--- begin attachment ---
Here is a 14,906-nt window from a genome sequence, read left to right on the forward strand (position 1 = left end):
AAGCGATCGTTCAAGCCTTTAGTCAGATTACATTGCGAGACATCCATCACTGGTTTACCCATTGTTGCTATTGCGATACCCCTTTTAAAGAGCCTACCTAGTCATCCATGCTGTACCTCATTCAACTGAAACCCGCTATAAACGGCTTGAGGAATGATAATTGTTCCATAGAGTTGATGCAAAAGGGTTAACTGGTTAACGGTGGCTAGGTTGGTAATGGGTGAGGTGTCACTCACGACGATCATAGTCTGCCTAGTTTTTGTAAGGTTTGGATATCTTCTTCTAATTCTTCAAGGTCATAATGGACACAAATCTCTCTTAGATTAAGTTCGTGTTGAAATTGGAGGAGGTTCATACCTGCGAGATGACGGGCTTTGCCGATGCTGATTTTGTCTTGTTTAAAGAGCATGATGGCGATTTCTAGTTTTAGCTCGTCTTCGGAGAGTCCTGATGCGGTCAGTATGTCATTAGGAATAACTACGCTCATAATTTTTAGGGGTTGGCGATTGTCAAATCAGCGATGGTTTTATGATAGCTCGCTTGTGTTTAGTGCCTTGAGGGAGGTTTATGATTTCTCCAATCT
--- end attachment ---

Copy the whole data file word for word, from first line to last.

Here is a 14,906-nt window from a genome sequence, read left to right on the forward strand (position 1 = left end):
AAGCGATCGTTCAAGCCTTTAGTCAGATTACATTGCGAGACATCCATCACTGGTTTACCCATTGTTGCTATTGCGATACCCCTTTTAAAGAGCCTACCTAGTCATCCATGCTGTACCTCATTCAACTGAAACCCGCTATAAACGGCTTGAGGAATGATAATTGTTCCATAGAGTTGATGCAAAAGGGTTAACTGGTTAACGGTGGCTAGGTTGGTAATGGGTGAGGTGTCACTCACGACGATCATAGTCTGCCTAGTTTTTGTAAGGTTTGGATATCTTCTTCTAATTCTTCAAGGTCATAATGGACACAAATCTCTCTTAGATTAAGTTCGTGTTGAAATTGGAGGAGGTTCATACCTGCGAGATGACGGGCTTTGCCGATGCTGATTTTGTCTTGTTTAAAGAGCATGATGGCGATTTCTAGTTTTAGCTCGTCTTCGGAGAGTCCTGATGCGGTCAGTATGTCATTAGGAATAACTACGCTCATAATTTTTAGGGGTTGGCGATTGTCAAATCAGCGATGGTTTTATGATAGCTCGCTTGTGTTTAGTGCCTTGAGGGAGGTTTATGATTTCTCCAATCT